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Civic Crowdfunding Can Reduce the Risk of ‘Bikelash’

https://www.citylab.com/transportati...kelash/587368/

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- There are nearly 550 U.S. protected bike lanes, most of them built since 2013. Not everyone is cheering, though. Many communities have rejected the new lanes, due to hostility toward cycling and cyclists known as “bikelash.” — Civic crowdfunding has become a popular approach for engaging communities affected by local infrastructure projects, including protected bike lanes. It’s a good way for local governments to choose where relatively low-cost but potentially controversial infrastructure belongs. Going this route means that the authorities can back projects that have already attracted some dollars and public support. — Also known as community-focused crowdfunding or hyperlocal crowdfunding, it allows community organizations to raise funds for local infrastructure projects from residents and community members. This approach has helped to build neighborhood parks, community centers, and protected bike lanes for the past decade.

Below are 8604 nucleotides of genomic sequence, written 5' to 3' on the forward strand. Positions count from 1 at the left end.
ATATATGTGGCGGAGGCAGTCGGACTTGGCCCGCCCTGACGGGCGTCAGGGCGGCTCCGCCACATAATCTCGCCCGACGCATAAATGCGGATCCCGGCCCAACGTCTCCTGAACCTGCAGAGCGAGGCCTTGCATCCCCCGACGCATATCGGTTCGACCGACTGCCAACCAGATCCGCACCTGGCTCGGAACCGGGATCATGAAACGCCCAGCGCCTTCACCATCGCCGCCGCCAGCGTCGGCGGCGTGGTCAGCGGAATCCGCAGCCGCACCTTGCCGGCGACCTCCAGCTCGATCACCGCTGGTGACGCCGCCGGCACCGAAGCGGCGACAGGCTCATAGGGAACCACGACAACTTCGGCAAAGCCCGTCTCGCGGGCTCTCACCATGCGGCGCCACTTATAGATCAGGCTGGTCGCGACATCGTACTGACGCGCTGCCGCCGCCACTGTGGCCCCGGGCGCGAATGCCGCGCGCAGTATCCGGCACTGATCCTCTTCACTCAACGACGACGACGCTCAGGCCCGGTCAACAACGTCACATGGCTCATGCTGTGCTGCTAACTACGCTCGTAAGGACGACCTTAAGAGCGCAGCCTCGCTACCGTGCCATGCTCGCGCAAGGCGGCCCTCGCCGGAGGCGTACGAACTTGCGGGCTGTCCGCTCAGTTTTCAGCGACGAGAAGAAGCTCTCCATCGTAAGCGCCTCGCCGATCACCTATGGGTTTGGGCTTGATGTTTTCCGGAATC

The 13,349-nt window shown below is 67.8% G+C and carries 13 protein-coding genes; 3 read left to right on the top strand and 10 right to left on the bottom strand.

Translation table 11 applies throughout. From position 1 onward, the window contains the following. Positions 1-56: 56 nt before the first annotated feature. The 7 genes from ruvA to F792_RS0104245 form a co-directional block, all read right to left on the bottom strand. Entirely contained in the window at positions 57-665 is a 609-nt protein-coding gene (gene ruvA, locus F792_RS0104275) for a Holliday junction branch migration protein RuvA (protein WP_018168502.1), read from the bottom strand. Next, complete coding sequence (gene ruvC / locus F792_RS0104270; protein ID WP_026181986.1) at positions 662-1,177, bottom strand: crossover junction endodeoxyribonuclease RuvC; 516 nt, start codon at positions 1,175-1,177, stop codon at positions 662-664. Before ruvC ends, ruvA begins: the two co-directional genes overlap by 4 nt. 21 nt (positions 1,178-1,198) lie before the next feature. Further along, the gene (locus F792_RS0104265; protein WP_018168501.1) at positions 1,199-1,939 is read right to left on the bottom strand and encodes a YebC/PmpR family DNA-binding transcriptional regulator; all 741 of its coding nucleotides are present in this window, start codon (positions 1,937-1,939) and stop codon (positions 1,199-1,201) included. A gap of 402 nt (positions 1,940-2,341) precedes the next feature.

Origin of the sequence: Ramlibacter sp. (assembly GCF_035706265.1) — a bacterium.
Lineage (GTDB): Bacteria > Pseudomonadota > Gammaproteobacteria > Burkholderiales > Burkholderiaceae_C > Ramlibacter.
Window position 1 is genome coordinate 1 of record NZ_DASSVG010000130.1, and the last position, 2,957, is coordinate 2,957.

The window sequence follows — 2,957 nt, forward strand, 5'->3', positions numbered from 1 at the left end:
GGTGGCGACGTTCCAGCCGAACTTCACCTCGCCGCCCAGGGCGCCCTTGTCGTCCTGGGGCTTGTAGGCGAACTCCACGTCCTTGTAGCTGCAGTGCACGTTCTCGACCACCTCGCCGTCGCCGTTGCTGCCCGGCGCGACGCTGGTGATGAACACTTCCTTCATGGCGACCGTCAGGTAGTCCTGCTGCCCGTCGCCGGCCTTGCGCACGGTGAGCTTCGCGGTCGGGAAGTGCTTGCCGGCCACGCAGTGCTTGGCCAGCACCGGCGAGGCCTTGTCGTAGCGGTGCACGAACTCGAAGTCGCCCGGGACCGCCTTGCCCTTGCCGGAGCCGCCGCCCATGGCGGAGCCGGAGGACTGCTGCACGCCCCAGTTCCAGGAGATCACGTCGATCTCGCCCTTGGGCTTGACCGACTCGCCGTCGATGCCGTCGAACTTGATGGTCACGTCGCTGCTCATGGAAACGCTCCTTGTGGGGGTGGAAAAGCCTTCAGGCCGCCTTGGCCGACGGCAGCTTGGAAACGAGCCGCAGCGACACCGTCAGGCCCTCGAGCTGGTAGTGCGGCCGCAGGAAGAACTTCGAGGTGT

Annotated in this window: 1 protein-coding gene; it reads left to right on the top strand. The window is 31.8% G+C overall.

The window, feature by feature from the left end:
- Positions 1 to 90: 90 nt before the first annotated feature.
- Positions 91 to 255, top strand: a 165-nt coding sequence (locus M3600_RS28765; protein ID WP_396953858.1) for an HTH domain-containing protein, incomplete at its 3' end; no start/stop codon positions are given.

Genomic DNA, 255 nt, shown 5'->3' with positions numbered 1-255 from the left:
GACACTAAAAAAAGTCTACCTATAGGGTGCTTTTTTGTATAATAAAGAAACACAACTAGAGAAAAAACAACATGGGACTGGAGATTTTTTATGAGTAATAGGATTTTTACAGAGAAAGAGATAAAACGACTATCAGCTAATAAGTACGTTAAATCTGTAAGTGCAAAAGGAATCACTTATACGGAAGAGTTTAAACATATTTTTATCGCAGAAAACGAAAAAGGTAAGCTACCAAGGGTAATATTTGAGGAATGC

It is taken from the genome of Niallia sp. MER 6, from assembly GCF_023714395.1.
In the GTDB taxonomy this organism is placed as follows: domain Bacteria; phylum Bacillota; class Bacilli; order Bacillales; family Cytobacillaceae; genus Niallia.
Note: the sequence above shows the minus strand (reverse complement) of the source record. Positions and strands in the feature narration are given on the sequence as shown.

- During a four-year study of civic crowdfunding, I found that this collective fundraising technique has been used to support projects like protected bike lanes in non-monetary ways, such as building consensus. This is often a primary motivation for starting the campaign. The buy-in that crowdfunding brings about often proves far more valuable than any help paying the tab. — This happens because community organizations engage community members around the project. They convene discussions about the project in public spaces and at local businesses. During these events, nearby residents become acquainted with the proposed plans and voice their concerns before it’s too late to change course. — This strategy worked well in Denver. Colorado’s biggest city, 30 miles southeast of Boulder, built its Arapahoe Street protected bike lane after the Folsom Street debacle heeding what it saw happen there.